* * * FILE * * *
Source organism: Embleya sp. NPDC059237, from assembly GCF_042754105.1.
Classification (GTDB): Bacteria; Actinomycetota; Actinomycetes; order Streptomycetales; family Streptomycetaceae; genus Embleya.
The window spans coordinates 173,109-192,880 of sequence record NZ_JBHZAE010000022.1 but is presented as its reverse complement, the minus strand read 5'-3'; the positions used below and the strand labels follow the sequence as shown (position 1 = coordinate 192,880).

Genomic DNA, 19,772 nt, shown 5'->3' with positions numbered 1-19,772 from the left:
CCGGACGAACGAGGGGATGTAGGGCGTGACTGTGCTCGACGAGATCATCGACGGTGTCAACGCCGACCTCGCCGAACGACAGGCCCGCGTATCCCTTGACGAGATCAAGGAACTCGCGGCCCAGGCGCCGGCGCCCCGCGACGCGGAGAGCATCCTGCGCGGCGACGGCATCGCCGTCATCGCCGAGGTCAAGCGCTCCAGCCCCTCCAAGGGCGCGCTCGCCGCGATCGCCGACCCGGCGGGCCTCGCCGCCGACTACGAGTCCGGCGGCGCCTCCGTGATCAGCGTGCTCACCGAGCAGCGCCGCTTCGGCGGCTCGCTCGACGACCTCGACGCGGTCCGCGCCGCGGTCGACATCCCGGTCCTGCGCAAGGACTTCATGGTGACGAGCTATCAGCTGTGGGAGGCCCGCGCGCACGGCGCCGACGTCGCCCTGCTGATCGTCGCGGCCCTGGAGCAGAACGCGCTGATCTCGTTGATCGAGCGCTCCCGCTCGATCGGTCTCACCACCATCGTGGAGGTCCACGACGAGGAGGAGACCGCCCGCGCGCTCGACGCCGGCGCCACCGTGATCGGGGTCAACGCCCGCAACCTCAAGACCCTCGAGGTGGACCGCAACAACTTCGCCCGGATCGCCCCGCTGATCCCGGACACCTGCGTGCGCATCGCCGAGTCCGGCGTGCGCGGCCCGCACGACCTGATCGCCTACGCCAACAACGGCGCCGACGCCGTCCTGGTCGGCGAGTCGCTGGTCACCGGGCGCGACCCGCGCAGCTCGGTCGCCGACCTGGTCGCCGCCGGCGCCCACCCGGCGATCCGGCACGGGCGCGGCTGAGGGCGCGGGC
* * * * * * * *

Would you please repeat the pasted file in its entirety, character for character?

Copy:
Source organism: Embleya sp. NPDC059237, from assembly GCF_042754105.1.
Classification (GTDB): Bacteria; Actinomycetota; Actinomycetes; order Streptomycetales; family Streptomycetaceae; genus Embleya.
The window spans coordinates 173,109-192,880 of sequence record NZ_JBHZAE010000022.1 but is presented as its reverse complement, the minus strand read 5'-3'; the positions used below and the strand labels follow the sequence as shown (position 1 = coordinate 192,880).

Genomic DNA, 19,772 nt, shown 5'->3' with positions numbered 1-19,772 from the left:
CCGGACGAACGAGGGGATGTAGGGCGTGACTGTGCTCGACGAGATCATCGACGGTGTCAACGCCGACCTCGCCGAACGACAGGCCCGCGTATCCCTTGACGAGATCAAGGAACTCGCGGCCCAGGCGCCGGCGCCCCGCGACGCGGAGAGCATCCTGCGCGGCGACGGCATCGCCGTCATCGCCGAGGTCAAGCGCTCCAGCCCCTCCAAGGGCGCGCTCGCCGCGATCGCCGACCCGGCGGGCCTCGCCGCCGACTACGAGTCCGGCGGCGCCTCCGTGATCAGCGTGCTCACCGAGCAGCGCCGCTTCGGCGGCTCGCTCGACGACCTCGACGCGGTCCGCGCCGCGGTCGACATCCCGGTCCTGCGCAAGGACTTCATGGTGACGAGCTATCAGCTGTGGGAGGCCCGCGCGCACGGCGCCGACGTCGCCCTGCTGATCGTCGCGGCCCTGGAGCAGAACGCGCTGATCTCGTTGATCGAGCGCTCCCGCTCGATCGGTCTCACCACCATCGTGGAGGTCCACGACGAGGAGGAGACCGCCCGCGCGCTCGACGCCGGCGCCACCGTGATCGGGGTCAACGCCCGCAACCTCAAGACCCTCGAGGTGGACCGCAACAACTTCGCCCGGATCGCCCCGCTGATCCCGGACACCTGCGTGCGCATCGCCGAGTCCGGCGTGCGCGGCCCGCACGACCTGATCGCCTACGCCAACAACGGCGCCGACGCCGTCCTGGTCGGCGAGTCGCTGGTCACCGGGCGCGACCCGCGCAGCTCGGTCGCCGACCTGGTCGCCGCCGGCGCCCACCCGGCGATCCGGCACGGGCGCGGCTGAGGGCGCGGGC